Teen Relationships: Healthy, Unhealthy or Abusive?
Sep 15, 2016
School is in session, which means there are plenty of opportunities for teens to develop new relationships. For middle school and high school students, this can be an overwhelming time, full of relationships with roller coaster emotions and peer pressure. It’s important for everyone, especially parents, to know and understand signs and expectations of a healthy relationship, as well as an abusive one.
In healthy relationships, you make decisions together and can openly discuss relationship problems. You enjoy time together but can also be happy apart.
In unhealthy relationships, one person tries to make most of the decisions. He or she may try to pressure the partner about sex or refuse to admit hurtful actions. In an unhealthy relationship, you feel like you need to spend time with only your partner.
In abusive relationships, one person is making all decisions – this includes friend groups, sexual choices and boundaries. The abuser’s goal is to have all the power and control. The victim may feel like he or she can’t talk to other people, especially about what’s really happening in the relationship.
Today, a more common form of abuse is digital dating abuse, which is perpetuated through the use of technology, including excessive texting, harassment via social media and pressure to send and receive unwanted sexual photos and messages.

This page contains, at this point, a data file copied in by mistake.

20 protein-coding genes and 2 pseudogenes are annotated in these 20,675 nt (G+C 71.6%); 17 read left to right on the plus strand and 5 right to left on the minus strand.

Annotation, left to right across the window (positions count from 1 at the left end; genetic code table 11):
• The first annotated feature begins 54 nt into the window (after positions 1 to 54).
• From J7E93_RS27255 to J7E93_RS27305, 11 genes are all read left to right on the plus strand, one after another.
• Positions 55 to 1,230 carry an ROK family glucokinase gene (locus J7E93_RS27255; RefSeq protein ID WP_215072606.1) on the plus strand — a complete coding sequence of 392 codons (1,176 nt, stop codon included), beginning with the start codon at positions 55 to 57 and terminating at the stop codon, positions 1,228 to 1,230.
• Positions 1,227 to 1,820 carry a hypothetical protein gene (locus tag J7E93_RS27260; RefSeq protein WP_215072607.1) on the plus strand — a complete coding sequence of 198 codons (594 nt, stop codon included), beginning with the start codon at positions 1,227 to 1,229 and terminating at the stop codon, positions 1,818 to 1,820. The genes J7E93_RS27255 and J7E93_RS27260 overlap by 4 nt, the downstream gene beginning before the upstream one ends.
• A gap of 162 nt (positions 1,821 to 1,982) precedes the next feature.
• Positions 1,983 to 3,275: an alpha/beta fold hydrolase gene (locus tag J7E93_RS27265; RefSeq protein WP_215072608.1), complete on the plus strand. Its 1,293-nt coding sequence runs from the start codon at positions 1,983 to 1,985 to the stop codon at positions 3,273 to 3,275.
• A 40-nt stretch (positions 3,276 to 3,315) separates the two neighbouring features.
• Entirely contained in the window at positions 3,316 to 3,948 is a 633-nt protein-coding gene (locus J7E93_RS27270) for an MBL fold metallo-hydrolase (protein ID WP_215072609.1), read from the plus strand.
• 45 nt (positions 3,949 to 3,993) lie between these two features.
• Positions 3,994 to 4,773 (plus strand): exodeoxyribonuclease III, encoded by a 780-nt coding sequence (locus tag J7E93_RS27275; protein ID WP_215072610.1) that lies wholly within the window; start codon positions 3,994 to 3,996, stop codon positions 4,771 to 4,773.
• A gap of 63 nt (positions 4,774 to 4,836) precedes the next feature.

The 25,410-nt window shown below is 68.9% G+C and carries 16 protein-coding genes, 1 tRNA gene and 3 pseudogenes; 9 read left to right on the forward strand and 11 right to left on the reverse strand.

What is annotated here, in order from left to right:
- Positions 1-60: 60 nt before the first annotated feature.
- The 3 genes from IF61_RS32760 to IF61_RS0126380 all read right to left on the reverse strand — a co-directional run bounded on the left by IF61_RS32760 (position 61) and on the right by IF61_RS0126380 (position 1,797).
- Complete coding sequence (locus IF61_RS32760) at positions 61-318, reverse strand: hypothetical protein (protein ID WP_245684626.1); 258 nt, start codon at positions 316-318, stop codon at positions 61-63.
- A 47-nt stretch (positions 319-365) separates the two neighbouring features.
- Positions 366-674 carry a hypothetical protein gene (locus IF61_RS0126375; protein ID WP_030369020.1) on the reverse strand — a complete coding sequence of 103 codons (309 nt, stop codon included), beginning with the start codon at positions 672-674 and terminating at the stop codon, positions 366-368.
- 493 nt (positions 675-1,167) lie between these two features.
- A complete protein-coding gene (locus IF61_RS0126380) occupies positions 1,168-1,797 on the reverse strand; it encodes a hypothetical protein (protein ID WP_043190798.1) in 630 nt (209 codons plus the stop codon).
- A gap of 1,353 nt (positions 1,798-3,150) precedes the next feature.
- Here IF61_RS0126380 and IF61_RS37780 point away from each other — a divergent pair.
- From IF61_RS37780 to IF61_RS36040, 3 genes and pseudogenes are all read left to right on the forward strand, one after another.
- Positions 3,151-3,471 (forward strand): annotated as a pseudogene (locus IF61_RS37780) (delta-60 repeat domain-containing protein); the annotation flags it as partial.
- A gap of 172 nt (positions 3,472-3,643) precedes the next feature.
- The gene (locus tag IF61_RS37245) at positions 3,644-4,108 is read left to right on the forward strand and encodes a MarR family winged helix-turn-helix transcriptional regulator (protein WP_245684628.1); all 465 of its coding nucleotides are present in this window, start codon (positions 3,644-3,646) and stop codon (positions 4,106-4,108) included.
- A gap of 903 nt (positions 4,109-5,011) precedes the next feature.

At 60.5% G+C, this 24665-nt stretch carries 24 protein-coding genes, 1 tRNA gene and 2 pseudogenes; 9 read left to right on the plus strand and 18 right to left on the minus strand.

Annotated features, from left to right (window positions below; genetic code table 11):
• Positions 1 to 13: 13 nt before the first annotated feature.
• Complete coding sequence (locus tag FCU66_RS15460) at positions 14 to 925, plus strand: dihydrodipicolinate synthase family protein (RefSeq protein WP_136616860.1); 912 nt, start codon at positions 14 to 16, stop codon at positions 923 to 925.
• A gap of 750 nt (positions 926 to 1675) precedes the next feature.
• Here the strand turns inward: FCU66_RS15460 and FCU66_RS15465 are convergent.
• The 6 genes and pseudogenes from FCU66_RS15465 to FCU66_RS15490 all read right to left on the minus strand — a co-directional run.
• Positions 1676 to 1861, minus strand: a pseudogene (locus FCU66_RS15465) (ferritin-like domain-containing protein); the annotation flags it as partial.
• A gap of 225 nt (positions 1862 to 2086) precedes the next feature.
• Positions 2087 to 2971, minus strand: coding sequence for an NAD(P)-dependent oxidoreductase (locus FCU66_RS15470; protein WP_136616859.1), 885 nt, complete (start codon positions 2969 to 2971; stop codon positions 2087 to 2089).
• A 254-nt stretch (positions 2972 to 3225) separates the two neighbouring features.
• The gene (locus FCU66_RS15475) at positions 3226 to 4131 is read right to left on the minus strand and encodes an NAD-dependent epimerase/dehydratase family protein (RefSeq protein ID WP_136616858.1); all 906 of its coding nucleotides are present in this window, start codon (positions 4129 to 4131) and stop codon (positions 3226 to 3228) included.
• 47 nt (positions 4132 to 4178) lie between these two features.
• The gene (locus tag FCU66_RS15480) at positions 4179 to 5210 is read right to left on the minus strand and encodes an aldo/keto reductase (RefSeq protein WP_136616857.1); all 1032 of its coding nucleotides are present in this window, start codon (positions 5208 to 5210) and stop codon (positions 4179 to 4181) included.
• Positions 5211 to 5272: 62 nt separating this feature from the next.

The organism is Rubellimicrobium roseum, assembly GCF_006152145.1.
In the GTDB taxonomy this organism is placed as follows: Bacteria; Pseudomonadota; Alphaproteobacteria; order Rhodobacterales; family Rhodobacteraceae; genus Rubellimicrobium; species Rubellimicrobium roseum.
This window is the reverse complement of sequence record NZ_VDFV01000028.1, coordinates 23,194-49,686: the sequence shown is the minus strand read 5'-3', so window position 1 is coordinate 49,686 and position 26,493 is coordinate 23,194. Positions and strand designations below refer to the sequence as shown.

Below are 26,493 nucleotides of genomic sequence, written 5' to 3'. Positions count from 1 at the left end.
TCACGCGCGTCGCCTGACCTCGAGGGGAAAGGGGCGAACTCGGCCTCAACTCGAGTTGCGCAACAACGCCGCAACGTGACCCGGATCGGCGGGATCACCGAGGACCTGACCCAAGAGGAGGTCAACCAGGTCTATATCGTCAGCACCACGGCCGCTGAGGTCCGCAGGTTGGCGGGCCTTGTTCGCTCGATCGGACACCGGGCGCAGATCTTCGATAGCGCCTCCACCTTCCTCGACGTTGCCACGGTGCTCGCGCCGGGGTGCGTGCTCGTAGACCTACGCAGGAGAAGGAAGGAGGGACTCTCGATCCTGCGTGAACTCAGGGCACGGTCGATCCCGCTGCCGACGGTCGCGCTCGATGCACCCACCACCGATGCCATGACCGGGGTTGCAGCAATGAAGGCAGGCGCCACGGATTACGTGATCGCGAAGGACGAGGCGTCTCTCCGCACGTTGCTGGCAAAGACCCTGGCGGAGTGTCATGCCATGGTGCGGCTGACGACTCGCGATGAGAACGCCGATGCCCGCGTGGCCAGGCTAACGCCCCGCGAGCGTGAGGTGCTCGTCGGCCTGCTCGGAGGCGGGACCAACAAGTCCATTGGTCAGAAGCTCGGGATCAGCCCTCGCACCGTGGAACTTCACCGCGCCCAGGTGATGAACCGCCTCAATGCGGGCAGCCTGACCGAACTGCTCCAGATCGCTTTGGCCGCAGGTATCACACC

Look for early warning signs of relationship abuse, such as:
Problems with school attendance
Lack of interest in former extracurricular activities
Isolation from former friends
Unexplained bruising or injuries
Making excuses or apologizing for partner’s behavior
Noticeable change in weight, demeanor or physical appearance
How Can Parents Help?
Trust your instincts. Parents can help by telling their teens that everyone deserves a safe and healthy relationship. Start talking early and get to know your teens’ friends in various social groups. Keep in mind that your teen could mistake expressions of “love” when in fact they are warning signs of abuse. Remember to emphasize that your teen isn’t to blame for what’s happening.
If your teen doesn’t want to talk, it doesn’t mean they aren’t listening. Try coming back to the conversation another day. Or, ask if they’re more comfortable speaking with a friend, coach or other trusted adult. It’s important that both boys and girls know what’s acceptable in their relationships. Learn more from our downloadable brochure.
Help Break the Cycle
If you think you’ve seen abuse or have questions, risk being right. Call, text or chat with our Where’s The Line? Information Coordinator. Where’s The Line? is a central Ohio resource for bystanders to safely help victims and recognize warning signs of violence and abuse.
If you are a bystander and witness physical harm, please call 911 immediately.
We offer free community training on digital dating abuse, teen dating abuse and more. To request a free training session, visit the Programs & Services tab on our website, www.familysafetyandhealing.org or to learn more about our services, listen to our PediaCast.
Lynn Rosenthal is the president of The Center for Family Safety and Healing (TCFSH), which takes an integrated team approach to breaking the cycle of family violence and child abuse.
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